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Arsenal VB (Vernisse-Badie) Series Designations


VB 10 - concept June 1938, 2 x HS.12Z, metal const., wing area 36 m2, 490 km/h
- VB 10: [Project] 1944 'Aile Volante' flying-wing (18 m span), 2 wing variations
-- 'Aile Volante' concept, 2 x tandem HS.12Z, replaced by Jumo 213s, then HS.24Zs
- VB 10: [Project] 1944 naval fighter
- VB 10-01: first prototype, 2 x 860 hp HS.12Y-31, first flight July 1945
- VB 10-02: second prototype, 2 x 1150 hp HS.12Z, first flight Sept 1946
- VB 10-série: planned production model as recce-fighter, abandoned Sept 1948

VB ?? - [Project] 1944 Arsenal tandem-engine racer (may be cover project for VB 10)

VB 15 - [Project] 1946? VB 10 development, 2 x Arsenal 12H (Jumo 213)
http://www.secretprojects.co.uk/forum/index.php/topic,12242.msg119756.html#msg119756

VB 20 - [Project] 1944 single-seat twin-boomed pusher fighter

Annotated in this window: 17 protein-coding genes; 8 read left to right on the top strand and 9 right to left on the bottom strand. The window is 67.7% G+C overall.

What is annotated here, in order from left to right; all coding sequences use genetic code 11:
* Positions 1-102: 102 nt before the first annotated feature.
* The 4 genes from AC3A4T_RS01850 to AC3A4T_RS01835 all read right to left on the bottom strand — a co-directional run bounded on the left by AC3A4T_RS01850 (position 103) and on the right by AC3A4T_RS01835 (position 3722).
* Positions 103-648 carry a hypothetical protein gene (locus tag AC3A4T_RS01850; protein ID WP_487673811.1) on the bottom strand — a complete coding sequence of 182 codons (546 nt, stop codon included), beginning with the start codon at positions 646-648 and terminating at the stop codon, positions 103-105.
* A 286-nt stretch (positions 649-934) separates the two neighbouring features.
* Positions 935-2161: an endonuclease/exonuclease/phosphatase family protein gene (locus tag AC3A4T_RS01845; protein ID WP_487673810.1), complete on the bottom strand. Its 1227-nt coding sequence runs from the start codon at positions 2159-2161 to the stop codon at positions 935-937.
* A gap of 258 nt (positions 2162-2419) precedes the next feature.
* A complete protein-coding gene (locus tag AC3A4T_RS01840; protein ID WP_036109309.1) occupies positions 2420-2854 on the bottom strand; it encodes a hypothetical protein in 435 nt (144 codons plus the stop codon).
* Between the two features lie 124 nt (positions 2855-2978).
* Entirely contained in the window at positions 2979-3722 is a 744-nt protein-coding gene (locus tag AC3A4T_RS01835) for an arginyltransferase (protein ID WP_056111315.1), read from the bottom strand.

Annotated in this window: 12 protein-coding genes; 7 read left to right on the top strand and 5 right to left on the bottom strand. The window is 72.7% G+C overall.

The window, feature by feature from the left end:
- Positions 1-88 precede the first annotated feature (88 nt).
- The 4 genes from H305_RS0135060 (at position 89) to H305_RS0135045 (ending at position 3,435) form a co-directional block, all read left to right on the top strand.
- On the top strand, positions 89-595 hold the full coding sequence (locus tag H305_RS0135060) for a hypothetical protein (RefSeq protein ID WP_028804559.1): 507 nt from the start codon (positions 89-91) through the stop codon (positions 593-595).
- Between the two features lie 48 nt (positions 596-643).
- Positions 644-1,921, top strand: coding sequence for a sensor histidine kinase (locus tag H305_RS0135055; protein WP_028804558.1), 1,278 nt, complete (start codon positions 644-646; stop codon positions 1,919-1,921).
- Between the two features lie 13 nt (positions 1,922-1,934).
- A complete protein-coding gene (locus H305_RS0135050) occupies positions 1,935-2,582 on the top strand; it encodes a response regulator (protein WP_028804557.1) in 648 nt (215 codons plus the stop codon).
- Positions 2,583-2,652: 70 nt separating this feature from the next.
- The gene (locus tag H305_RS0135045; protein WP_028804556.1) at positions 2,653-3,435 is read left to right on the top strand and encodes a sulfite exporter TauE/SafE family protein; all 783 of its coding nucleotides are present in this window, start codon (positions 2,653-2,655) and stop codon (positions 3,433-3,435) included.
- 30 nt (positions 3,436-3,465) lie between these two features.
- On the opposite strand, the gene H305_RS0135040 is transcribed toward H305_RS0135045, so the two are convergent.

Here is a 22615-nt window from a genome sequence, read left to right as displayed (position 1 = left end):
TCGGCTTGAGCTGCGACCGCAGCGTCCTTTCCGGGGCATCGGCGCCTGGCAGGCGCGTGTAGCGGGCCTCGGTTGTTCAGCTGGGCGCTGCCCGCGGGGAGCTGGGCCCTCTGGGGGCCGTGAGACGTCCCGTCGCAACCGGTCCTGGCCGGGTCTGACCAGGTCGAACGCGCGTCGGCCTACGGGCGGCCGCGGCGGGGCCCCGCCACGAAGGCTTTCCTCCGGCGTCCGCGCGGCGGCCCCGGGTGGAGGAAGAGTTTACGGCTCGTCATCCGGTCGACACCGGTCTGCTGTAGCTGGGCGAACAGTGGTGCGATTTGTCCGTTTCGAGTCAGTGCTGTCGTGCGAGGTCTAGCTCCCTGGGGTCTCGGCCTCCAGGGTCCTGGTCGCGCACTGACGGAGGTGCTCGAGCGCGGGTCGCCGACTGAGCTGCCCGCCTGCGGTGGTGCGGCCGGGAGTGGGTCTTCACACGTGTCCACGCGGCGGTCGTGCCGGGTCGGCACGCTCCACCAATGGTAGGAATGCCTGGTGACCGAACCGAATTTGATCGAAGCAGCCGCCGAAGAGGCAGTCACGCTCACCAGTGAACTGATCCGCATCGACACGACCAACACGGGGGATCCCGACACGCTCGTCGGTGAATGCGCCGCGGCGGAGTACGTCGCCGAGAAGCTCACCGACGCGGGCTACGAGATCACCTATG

- VB 20: 2 x 1,560 hp Jumo 213*, max 750 km/h, range 1,400 km
-- Pusher contraprop, not 'push-pull' as per online refs.

______________________________
 

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Arsenal de l’Aéronautique AIR (Groupe l'AIR) Glider Designations

AIR 100 - 1947 single-seat training sailplane, design by Raymond Jarlaud, 23 built
-- designed to meet 1944 French postwar rearmament/training requirement
-- http://michel.bardot.pagesperso-orange.fr/air100.htm
-- Aeronautical Victor Miné S.30 - 1957 glider using AIR 100 fuselage
-- Aeronautical Victor Miné S.30 - 1957 glider using AIR 102 fuselage

AIR 101 - [??]

AIR 102 - structurally improved, revised wing version of AIR 100, 25 built 1952-1957
-- built by Ets Minié Aéronautique, St-Cyr, aka Minié-Arsenal or Minié Aéro 102

AIR 111 - [?] 1948 competion sailplane?